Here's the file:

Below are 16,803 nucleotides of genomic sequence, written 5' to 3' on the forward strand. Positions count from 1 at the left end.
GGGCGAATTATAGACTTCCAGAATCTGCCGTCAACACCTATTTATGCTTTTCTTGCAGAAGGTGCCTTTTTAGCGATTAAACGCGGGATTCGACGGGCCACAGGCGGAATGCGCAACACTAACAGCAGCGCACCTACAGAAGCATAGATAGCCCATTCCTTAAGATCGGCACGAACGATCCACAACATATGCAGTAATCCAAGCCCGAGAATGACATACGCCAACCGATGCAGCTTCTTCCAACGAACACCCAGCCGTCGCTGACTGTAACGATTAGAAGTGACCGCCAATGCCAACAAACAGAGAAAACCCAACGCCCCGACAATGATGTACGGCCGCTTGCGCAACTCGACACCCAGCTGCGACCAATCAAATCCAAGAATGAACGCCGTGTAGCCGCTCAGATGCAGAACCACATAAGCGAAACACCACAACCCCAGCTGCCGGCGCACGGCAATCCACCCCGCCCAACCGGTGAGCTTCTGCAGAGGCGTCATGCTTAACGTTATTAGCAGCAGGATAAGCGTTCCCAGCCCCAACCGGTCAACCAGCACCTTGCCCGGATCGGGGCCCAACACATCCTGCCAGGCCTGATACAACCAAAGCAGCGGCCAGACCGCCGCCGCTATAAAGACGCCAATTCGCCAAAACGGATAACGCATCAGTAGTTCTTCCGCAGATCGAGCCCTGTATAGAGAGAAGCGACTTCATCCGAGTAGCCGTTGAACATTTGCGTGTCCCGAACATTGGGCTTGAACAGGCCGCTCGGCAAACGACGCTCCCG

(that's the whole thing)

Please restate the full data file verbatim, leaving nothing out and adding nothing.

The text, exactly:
Below are 16,803 nucleotides of genomic sequence, written 5' to 3' on the forward strand. Positions count from 1 at the left end.
GGGCGAATTATAGACTTCCAGAATCTGCCGTCAACACCTATTTATGCTTTTCTTGCAGAAGGTGCCTTTTTAGCGATTAAACGCGGGATTCGACGGGCCACAGGCGGAATGCGCAACACTAACAGCAGCGCACCTACAGAAGCATAGATAGCCCATTCCTTAAGATCGGCACGAACGATCCACAACATATGCAGTAATCCAAGCCCGAGAATGACATACGCCAACCGATGCAGCTTCTTCCAACGAACACCCAGCCGTCGCTGACTGTAACGATTAGAAGTGACCGCCAATGCCAACAAACAGAGAAAACCCAACGCCCCGACAATGATGTACGGCCGCTTGCGCAACTCGACACCCAGCTGCGACCAATCAAATCCAAGAATGAACGCCGTGTAGCCGCTCAGATGCAGAACCACATAAGCGAAACACCACAACCCCAGCTGCCGGCGCACGGCAATCCACCCCGCCCAACCGGTGAGCTTCTGCAGAGGCGTCATGCTTAACGTTATTAGCAGCAGGATAAGCGTTCCCAGCCCCAACCGGTCAACCAGCACCTTGCCCGGATCGGGGCCCAACACATCCTGCCAGGCCTGATACAACCAAAGCAGCGGCCAGACCGCCGCCGCTATAAAGACGCCAATTCGCCAAAACGGATAACGCATCAGTAGTTCTTCCGCAGATCGAGCCCTGTATAGAGAGAAGCGACTTCATCCGAGTAGCCGTTGAACATTTGCGTGTCCCGAACATTGGGCTTGAACAGGCCGCTCGGCAAACGACGCTCCCG